As this phenomenon has crystallised, discontent within the UN General Assembly has grown. Emerging regional powers in Central and South America and BRICS countries have voiced doubts about Israel’s commitment to the peace process. Popular grassroots pressure from civil society groups across Europe has forced Israel’s long-standing allies within the EU to take action on Israel’s human rights transgressions. Although Israel remains the US’s strongest ally in the Middle East, public disagreements over the Iranian nuclear deal have created unprecedented discord between Washington and Tel Aviv; Shapiro’s comments fall within this context. Yet little over a week after Shapiro’s barbed statement, Obama made the most ‘philosemetic, pro-Jewish’ speech in the Israeli embassy in Washington DC. In the last months of Obama’s presidency, back channel disagreements and distaste with Israeli policy by State Department officials has led to embarrassment for his administration, with the president often deploying a doting speech to reaffirm US commitment to ‘Israel’s security’. These contradictions, although not significant enough to alter US policy towards Israel in the short term, will be difficult to paper over as Israel intensifies its settlement expansion.
Winner of the 2014 Palestine Book Award
Efforts to achieve a “two-state solution” have finally collapsed; the struggle for justice in Palestine is at a crossroads. As Israel and its advocates lurch toward greater extremism, many ask where the struggle is headed. This book offers a clear analysis of this crossroads moment and looks forward with urgency down the path to a more hopeful future.In this essential work, journalist Ali Abunimah takes a comprehensive look at the shifting tides of the politics of Palestine and the Israelis in a neoliberal world and makes a compelling and surprising case for why the Palestine solidarity movement just might win.
Ali Abunimah is the author of One Country: A Bold Proposal to End the Israeli Palestinian Impasse, and co-founder and director of the widely acclaimed publication The Electronic Intifada. Based in the United States, he has written hundreds of articles and been an active part of the movement for justice in Palestine for 20 years. He is the recipient of a 2013 Lannan Cultural Freedom Fellowship.
‘Every community that stands fast, loving its people and its land, its customs and its ways, will be seen, eventually, as worthy of saving. This is because it is our own humanity we are learning from, our own value. There will also arise a special voice to champion us, one that is brave, trustworthy and true. In The Battle for Justice in Palestine it is the voice of Ali Abunimah, fierce, wise - a warrior for justice and peace - someone whose large heart, one senses, beyond his calm, is constantly on fire. A pragmatist but also a poet. This is the book to read to understand the present bizarre and ongoing complexity of the Palestine/Israel tragedy. And though it is filled with the grim reality of this long and deadly, ugly and dehumanizing, conflict, it also offers hope: that as more people awaken to the shocking reality of what has for decades been going on, we can bring understanding and restitution to the Palestinian people. Their struggle to exist in dignity and peace in their own homeland - and this may be the biggest surprise of Abunimah's book - is mirrored in the struggles for survival and autonomy of more than a few of us.’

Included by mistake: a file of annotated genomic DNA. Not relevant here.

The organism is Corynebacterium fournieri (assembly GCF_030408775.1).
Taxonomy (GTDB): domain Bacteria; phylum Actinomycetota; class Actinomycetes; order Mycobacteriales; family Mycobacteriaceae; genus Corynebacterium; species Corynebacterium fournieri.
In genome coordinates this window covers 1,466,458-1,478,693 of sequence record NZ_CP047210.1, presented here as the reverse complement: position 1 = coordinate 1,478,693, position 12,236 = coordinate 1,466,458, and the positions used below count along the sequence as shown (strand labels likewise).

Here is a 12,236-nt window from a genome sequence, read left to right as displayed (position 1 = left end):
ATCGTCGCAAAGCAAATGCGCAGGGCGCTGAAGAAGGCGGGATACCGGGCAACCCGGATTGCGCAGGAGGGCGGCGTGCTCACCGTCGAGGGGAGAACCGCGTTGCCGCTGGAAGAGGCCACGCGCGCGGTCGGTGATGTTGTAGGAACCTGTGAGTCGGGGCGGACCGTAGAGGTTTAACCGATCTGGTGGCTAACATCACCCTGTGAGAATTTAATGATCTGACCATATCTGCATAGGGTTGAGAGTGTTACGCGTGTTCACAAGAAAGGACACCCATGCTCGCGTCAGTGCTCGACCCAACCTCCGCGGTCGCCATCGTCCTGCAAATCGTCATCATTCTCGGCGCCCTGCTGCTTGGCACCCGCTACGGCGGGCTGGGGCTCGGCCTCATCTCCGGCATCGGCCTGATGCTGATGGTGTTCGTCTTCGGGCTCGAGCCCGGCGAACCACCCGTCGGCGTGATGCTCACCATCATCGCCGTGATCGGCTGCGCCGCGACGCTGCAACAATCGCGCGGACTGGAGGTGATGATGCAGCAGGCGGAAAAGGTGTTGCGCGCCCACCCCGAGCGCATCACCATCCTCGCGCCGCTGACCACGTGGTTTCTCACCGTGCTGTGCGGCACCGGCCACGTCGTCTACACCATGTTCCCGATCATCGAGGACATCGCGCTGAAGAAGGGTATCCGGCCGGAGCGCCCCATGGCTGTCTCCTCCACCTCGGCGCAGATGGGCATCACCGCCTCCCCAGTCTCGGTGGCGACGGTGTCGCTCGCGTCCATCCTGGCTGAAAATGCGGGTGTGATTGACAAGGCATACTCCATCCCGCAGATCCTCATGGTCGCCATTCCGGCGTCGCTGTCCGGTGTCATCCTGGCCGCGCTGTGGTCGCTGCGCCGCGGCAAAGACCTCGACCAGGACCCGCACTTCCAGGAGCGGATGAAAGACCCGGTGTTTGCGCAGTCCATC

‘This is the best book on Palestine in the last decade. No existing book presents the staggering details and sophistication of analysis that Abunimah’s book offers. Abunimah’s scope includes an analysis of the politics, economics, environmental policies, identity politics, international relations, academic scholarship and activism, global solidarity, and official and unofficial lobbies that have come to bear on Palestine and the Palestinians. The Battle for Justice in Palestine is the most comprehensive treatment of Palestinian suffering under Israeli control and offers the only possible way to end it. It is a must read for anyone seeking to understand the current situation of the Palestinians and Israel.’
—Joseph Massad, Columbia University
‘With incisive style and scrupulous attention to documentation and detail, Ali Abunimah's new book offers a complex portrait, from every angle, of the Palestinian struggle for justice today.’
—Rebecca Vilkomerson, Executive Director, Jewish Voice for Peace
'A crucially needed dose of educated hope. This is what hits me from this fascinating amalgam of incisive journalism, analytic prose and intellectually compelling vision that emanates from many years of brilliant activism. Sailing effortlessly from the domestic to the global, from Johannesburg to Belfast and from Chicago to Tel Aviv, Ali Abunimah paints a lucid, accessible picture out of a complex web of racism, racialized oppression, and creative resistance. Abunimah does not give us hope; he helps us dig for it within us by meticulously laying out before us the facts, the trends, the challenges and the inspiring resistance to them.’
—Omar Barghouti, co-founder of the BDS movement, author of Boycott, Divestment, Sanctions: The Global Struggle for Palestinian Rights